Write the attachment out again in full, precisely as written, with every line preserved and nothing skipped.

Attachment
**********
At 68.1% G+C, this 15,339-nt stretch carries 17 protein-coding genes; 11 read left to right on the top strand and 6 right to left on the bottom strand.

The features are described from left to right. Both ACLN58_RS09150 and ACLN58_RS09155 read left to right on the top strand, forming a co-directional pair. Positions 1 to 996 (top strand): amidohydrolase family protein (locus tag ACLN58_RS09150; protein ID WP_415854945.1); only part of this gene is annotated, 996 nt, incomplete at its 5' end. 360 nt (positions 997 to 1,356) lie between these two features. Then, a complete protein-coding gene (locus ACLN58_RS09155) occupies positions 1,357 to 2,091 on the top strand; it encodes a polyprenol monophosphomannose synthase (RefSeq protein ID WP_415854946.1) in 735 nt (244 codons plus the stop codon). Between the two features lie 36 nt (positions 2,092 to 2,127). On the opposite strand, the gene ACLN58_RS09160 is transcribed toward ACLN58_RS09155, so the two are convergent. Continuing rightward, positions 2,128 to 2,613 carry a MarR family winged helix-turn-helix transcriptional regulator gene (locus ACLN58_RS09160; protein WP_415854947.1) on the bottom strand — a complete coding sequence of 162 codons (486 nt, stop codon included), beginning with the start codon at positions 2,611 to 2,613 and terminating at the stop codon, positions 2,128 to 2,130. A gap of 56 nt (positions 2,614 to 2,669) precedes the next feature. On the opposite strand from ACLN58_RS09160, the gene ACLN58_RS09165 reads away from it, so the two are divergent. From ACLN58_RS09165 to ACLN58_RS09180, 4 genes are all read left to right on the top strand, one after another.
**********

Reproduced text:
At 68.1% G+C, this 15,339-nt stretch carries 17 protein-coding genes; 11 read left to right on the top strand and 6 right to left on the bottom strand.

The features are described from left to right. Both ACLN58_RS09150 and ACLN58_RS09155 read left to right on the top strand, forming a co-directional pair. Positions 1 to 996 (top strand): amidohydrolase family protein (locus tag ACLN58_RS09150; protein ID WP_415854945.1); only part of this gene is annotated, 996 nt, incomplete at its 5' end. 360 nt (positions 997 to 1,356) lie between these two features. Then, a complete protein-coding gene (locus ACLN58_RS09155) occupies positions 1,357 to 2,091 on the top strand; it encodes a polyprenol monophosphomannose synthase (RefSeq protein ID WP_415854946.1) in 735 nt (244 codons plus the stop codon). Between the two features lie 36 nt (positions 2,092 to 2,127). On the opposite strand, the gene ACLN58_RS09160 is transcribed toward ACLN58_RS09155, so the two are convergent. Continuing rightward, positions 2,128 to 2,613 carry a MarR family winged helix-turn-helix transcriptional regulator gene (locus ACLN58_RS09160; protein WP_415854947.1) on the bottom strand — a complete coding sequence of 162 codons (486 nt, stop codon included), beginning with the start codon at positions 2,611 to 2,613 and terminating at the stop codon, positions 2,128 to 2,130. A gap of 56 nt (positions 2,614 to 2,669) precedes the next feature. On the opposite strand from ACLN58_RS09160, the gene ACLN58_RS09165 reads away from it, so the two are divergent. From ACLN58_RS09165 to ACLN58_RS09180, 4 genes are all read left to right on the top strand, one after another.